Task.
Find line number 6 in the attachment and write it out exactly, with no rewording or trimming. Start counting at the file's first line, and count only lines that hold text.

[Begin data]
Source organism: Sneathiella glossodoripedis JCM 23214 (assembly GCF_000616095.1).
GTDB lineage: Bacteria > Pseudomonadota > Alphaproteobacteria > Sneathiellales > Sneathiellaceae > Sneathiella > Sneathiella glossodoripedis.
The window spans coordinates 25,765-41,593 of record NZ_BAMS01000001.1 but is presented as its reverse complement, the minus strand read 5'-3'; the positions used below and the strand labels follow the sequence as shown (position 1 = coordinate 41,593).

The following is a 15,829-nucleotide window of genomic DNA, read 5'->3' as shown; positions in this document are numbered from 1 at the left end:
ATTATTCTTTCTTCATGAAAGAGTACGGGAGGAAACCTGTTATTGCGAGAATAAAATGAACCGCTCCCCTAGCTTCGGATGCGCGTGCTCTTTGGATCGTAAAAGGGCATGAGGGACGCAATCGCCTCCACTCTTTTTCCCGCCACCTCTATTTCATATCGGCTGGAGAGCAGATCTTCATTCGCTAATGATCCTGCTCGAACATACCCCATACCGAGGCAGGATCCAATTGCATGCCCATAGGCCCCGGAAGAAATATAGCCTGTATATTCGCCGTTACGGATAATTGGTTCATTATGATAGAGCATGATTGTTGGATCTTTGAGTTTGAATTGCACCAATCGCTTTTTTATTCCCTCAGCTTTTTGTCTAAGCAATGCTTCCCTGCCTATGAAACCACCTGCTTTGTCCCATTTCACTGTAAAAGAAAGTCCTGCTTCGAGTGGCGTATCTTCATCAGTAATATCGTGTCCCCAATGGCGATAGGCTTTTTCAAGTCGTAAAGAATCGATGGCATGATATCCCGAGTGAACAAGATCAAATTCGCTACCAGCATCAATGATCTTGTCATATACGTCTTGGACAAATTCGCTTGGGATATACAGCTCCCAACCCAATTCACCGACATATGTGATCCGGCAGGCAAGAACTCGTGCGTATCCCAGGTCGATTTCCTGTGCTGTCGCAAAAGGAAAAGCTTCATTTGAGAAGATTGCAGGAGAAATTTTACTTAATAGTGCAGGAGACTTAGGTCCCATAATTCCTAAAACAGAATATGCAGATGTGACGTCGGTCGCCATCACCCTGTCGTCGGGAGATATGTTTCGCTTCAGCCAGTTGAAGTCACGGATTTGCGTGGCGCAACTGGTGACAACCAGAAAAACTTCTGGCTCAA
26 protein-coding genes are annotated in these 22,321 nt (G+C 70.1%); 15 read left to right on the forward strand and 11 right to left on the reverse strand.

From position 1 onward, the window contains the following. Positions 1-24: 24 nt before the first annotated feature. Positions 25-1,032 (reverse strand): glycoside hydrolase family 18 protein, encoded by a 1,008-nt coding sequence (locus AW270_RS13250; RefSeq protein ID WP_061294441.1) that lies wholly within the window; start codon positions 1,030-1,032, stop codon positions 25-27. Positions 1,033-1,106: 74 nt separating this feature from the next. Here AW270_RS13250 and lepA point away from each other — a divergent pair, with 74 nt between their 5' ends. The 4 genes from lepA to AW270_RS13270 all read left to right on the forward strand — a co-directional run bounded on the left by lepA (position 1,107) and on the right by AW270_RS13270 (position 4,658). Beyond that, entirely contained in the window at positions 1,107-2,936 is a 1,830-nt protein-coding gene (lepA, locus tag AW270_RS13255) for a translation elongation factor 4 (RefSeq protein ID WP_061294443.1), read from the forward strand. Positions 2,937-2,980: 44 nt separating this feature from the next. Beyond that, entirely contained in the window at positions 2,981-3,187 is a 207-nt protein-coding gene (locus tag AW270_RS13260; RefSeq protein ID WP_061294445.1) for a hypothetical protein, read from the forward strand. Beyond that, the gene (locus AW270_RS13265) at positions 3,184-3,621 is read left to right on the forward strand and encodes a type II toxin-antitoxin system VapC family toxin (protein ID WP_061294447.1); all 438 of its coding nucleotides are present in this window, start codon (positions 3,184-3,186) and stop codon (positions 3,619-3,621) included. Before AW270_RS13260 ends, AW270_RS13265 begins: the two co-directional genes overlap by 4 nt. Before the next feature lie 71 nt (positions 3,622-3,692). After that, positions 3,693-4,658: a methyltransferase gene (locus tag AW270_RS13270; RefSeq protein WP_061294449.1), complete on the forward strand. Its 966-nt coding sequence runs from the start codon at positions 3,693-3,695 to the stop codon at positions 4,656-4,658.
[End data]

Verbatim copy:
26 protein-coding genes are annotated in these 22,321 nt (G+C 70.1%); 15 read left to right on the forward strand and 11 right to left on the reverse strand.